2/20/2009

Some support for concealed carry in Illinois

The House Agriculture (a strange choice) passed out a concealed carry bill.

A panel dominated by downstate lawmakers has again recommended the General Assembly give Illinois residents the right to carry concealed weapons.

For at least the fourth time in recent years, the House agriculture committee’s endorsement of the controversial idea likely will run headlong this spring into serious opposition from Chicago-area lawmakers who oppose the concept.

“There are obviously big philosophical issues over this,” said state Rep. John Bradley, a Marion Democrat who is pushing one of the two concealed carry proposals approved by the committee Wednesday.

Illinois and Wisconsin are the only states that do not offer residents the opportunity to carry concealed weapons if they undergo training.

The issue has never gained traction in the Legislature because of concerns by Chicago-area lawmakers about increased handgun violence.

Opponents say allowing more people to have weapons could lead to more shootings in the state’s largest city.

“When you increase access, you increase risk,” said Chris Boyster, spokesman for the Illinois Council Against Handgun Violence. “You’re going to provide a false sense of security.”
. . .


And the evidence for this last point is what? Permit holders are extremely law-abiding. They lose their permits for any gun related violation at hundredths or thousandths of one percent.

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7 Comments:

OpenID DougHuffman said...

Kurt Erickson wrote, "Illinois and Wisconsin are the only states that do not offer residents the opportunity to carry concealed weapons if they undergo training."

That is, for Wisconsin, incorrect and disinformative. Concealed weapons are illegal in Wisconsin and concealed weapons may be carried without training in other jurisdictions.

Doug Huffman
Washington Island
Wisconsin

2/21/2009 7:44 AM  
OpenID DougHuffman said...

Perhaps Boyster would have the sense of security be false.

I read Erickson's article after reading Michael Moyer's 'Stick 'Em Up: Do economic recessions really lead to spikes in crime?' in the current, March 2009, Scientific American.

There, the "economic stimulus" becomes a 'salve' and helpful vaccine and policing is the the brief sting that is good for you.

2/21/2009 7:58 AM  
Blogger David said...

Doug Huffman-Your comment makes no sense, that is what John said, you can't carry in Wisconsin-trained or not.

2/21/2009 1:25 PM  
Blogger David said...

I like how the Chicago politicians work, to heck with everyone else, we are only worried about us.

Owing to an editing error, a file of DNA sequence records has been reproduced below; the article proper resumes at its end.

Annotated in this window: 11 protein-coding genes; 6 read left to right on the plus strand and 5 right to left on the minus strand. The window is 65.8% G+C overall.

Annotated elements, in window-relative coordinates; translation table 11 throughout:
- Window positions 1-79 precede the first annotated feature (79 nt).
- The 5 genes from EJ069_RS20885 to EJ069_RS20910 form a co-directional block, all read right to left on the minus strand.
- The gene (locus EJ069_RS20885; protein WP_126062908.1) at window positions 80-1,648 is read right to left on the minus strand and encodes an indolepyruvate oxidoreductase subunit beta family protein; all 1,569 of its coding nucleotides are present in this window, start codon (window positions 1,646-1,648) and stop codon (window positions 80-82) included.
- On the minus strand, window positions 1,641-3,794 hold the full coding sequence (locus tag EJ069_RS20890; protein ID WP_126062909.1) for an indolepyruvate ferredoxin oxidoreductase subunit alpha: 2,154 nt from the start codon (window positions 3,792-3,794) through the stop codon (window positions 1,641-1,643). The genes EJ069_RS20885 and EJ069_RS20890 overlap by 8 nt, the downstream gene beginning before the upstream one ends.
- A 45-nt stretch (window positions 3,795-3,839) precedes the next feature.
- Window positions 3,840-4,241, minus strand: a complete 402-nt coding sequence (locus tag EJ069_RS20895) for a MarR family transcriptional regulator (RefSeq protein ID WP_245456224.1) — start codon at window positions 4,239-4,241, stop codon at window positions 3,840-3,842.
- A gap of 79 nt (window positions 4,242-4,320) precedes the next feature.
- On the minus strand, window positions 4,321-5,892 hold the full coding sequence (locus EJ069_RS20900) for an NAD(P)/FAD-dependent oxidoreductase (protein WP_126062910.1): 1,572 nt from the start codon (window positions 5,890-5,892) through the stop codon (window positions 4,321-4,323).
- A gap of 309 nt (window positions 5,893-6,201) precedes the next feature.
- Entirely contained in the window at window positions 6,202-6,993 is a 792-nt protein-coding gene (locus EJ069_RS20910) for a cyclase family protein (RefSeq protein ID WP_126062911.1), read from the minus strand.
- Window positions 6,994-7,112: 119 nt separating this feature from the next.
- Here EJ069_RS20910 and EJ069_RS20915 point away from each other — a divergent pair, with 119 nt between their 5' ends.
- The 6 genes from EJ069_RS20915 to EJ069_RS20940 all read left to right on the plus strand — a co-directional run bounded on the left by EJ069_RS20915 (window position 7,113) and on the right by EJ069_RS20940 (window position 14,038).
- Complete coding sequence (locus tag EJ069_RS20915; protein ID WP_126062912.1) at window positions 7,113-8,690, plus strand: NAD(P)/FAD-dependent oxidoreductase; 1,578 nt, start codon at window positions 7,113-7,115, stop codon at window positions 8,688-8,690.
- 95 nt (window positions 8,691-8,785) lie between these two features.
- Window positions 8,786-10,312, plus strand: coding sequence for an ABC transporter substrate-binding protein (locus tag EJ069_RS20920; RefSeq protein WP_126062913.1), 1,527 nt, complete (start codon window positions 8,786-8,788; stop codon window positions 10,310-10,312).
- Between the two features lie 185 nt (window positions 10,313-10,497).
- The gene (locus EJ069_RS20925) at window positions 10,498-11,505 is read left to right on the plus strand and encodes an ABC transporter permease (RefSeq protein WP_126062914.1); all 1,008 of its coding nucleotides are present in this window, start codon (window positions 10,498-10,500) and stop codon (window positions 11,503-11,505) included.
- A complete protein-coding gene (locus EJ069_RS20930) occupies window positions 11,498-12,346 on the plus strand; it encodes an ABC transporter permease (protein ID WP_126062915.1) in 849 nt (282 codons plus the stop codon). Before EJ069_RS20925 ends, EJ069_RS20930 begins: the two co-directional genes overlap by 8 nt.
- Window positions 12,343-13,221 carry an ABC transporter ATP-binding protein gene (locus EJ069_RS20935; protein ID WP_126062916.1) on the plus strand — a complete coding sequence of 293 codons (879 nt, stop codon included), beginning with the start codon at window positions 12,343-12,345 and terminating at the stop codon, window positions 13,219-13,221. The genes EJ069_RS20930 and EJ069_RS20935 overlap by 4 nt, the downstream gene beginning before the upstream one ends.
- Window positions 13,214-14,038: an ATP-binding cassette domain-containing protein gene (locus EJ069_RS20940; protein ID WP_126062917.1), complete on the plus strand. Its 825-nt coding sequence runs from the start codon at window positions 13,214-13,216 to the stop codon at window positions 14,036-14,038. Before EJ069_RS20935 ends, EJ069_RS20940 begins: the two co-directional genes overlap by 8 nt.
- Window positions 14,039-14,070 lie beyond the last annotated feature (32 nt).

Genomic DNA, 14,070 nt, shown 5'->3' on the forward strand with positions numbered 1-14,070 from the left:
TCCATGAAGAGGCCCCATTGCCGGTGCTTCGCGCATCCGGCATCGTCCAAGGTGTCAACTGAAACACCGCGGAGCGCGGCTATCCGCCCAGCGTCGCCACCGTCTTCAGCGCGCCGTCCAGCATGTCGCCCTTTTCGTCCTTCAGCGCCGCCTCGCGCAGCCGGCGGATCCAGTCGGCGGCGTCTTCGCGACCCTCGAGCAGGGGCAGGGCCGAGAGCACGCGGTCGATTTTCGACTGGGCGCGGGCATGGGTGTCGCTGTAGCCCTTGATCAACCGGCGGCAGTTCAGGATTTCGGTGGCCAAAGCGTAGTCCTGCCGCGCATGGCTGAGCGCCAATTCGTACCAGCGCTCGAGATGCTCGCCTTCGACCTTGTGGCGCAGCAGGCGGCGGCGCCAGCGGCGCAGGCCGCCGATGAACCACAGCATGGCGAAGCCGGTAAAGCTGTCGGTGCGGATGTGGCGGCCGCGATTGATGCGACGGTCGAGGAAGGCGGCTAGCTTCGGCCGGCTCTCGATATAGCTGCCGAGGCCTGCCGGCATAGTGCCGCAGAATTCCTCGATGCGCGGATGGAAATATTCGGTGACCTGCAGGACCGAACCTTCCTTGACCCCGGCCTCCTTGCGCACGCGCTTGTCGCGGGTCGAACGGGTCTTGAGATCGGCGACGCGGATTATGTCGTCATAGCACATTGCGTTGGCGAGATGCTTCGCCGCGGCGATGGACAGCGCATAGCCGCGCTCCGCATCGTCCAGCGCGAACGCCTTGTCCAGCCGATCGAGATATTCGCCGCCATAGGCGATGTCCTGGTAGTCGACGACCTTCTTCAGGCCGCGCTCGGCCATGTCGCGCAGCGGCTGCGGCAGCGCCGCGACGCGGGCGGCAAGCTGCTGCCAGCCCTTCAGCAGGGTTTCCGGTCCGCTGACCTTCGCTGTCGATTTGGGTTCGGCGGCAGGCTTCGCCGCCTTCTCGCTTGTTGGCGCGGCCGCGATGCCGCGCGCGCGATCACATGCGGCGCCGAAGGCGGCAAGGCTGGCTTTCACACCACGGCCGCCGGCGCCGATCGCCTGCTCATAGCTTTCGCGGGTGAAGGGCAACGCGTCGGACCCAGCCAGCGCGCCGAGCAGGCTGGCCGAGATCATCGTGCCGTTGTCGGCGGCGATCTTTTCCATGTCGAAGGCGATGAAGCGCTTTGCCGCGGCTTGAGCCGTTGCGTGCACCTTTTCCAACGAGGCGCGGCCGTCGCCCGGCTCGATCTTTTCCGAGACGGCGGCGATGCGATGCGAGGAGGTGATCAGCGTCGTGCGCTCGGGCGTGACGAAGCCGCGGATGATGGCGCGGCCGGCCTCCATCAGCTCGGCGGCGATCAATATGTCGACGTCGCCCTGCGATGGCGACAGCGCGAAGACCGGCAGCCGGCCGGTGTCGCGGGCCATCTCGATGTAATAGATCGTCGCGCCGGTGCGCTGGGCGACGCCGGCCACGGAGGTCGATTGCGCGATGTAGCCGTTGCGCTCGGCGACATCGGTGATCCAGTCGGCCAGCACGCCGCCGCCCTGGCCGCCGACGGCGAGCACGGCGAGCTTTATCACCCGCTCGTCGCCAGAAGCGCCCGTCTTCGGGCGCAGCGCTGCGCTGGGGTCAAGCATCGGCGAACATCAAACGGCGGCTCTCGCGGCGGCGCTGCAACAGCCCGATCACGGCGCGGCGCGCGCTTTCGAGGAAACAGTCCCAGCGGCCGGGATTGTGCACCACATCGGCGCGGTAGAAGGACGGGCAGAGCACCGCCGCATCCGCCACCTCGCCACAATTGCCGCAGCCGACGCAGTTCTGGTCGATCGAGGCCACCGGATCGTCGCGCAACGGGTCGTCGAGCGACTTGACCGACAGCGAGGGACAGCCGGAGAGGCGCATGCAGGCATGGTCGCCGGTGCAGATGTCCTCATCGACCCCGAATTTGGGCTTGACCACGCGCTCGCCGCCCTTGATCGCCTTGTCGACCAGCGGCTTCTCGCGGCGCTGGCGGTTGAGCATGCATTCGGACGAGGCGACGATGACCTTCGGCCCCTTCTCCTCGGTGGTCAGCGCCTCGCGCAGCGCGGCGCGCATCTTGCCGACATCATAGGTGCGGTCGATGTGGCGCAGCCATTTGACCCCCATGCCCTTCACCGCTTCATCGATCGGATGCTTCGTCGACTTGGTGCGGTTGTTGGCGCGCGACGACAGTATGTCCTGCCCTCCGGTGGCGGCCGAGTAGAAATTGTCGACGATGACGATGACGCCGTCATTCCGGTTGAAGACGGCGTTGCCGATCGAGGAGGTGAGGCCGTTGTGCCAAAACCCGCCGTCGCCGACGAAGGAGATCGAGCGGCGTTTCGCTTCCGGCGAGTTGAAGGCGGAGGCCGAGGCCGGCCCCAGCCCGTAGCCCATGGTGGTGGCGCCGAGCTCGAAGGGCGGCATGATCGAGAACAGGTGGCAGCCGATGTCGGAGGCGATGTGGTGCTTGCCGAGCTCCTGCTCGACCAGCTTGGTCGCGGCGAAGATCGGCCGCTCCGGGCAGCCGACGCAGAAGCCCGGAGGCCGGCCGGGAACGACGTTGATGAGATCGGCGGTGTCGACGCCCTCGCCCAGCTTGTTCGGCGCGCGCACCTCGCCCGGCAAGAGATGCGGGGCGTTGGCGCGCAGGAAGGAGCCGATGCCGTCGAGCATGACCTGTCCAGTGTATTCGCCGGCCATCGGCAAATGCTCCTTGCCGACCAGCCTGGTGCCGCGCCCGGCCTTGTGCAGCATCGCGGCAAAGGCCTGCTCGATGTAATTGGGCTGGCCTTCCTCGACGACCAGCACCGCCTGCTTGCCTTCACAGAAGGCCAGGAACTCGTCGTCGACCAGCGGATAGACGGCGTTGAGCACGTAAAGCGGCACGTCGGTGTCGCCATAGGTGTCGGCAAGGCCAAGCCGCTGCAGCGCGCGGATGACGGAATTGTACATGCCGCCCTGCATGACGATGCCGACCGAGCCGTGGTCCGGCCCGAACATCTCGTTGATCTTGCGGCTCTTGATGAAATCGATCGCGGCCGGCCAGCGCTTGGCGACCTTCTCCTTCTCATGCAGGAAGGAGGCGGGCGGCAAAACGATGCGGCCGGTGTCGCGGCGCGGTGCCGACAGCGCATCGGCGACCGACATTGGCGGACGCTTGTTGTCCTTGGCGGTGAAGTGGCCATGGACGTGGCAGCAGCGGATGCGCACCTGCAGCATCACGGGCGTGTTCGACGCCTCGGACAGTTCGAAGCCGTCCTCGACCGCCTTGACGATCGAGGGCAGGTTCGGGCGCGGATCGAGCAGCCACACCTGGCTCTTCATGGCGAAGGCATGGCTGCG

Most of the big city people, not all mind you, are brainwashed that guns are terrible things. If the guns are so terrible why don't they follow Britain's lead and give their police batons instead of guns?

After all, “When you increase access, you increase risk,” says Chris Boyster, spokesman for the Illinois Council Against Handgun Violence. Seems the police would have less risk if the would reduce their access to firearms.

2/21/2009 1:31 PM  
Blogger 1 said...

"I read Erickson's article after reading Michael Moyer's 'Stick 'Em Up: Do economic recessions really lead to spikes in crime?' in the current, March 2009, Scientific American"...

Gee! Isn't Scientific American pushing the man made global warming crapola?

This makes me leary of anything S.A. might have to say since they are either complicit in the global warming scam or are not smart enough to know when a dog & pony show is just that, a dog and a pony doing tricks...

What I did find interesting was the following from the National Criminal Justice Referesnce Service was the following regarding the experience of the French: This statistical study analyzes prison statistics, unemployment figures, statistics of recorded crime, and demographic variables during two economic recessions (1920-1938 and 1982-1985). The direct link between high unemployment and rising crime that is so commonly assumed was not found in either recession. Instead the results showed a direct influence of the labor market on the size of the prison population. Rising unemployment figures correlated with a growth in the number of inmates, although the number of recorded offenses did not rise correspondingly. To explain this phenomenon, the study argues that economic hardship increases the traditional target population of the criminal justice system: a marginal, economically insecure group of people who are the first to lose their jobs. At the same time, the criminal justice system tends to become less tolerant during recessions and chooses preventive detention and prison sentences over alternatives to prisonization...

2/21/2009 2:40 PM  
Blogger Chas said...

The issue has never gained traction in the Legislature because of fraudulent concerns by Chicago-area lawmakers about increased handgun violence. What makes the Chicago-area different?

2/21/2009 3:50 PM  
OpenID DougHuffman said...

Dave, I waited these hours for a concise explanation of the error to come to me. The 'if' conditional is extraneous and disinformative. There is no 'if' in the Wisconsin law.

Doug

2/22/2009 7:17 PM  

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